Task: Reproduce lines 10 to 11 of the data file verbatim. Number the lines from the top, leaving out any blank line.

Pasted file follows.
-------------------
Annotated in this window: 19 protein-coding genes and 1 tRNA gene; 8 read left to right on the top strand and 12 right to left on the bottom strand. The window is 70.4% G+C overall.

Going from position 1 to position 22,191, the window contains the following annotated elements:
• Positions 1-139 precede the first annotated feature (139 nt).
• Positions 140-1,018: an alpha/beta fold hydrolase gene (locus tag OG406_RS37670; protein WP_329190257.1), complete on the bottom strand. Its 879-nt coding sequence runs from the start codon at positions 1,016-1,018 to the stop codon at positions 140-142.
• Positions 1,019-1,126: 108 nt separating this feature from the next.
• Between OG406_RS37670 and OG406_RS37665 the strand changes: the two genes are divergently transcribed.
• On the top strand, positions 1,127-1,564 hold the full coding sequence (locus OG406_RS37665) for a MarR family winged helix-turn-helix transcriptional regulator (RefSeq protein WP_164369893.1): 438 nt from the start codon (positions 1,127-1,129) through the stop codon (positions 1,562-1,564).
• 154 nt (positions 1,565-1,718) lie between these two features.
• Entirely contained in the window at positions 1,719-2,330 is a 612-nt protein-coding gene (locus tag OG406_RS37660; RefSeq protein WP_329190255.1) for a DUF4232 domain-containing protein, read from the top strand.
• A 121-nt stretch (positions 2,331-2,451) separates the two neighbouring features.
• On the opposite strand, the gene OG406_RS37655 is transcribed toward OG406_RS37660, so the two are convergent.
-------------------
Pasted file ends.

• A 121-nt stretch (positions 2,331-2,451) separates the two neighbouring features.
• On the opposite strand, the gene OG406_RS37655 is transcribed toward OG406_RS37660, so the two are convergent.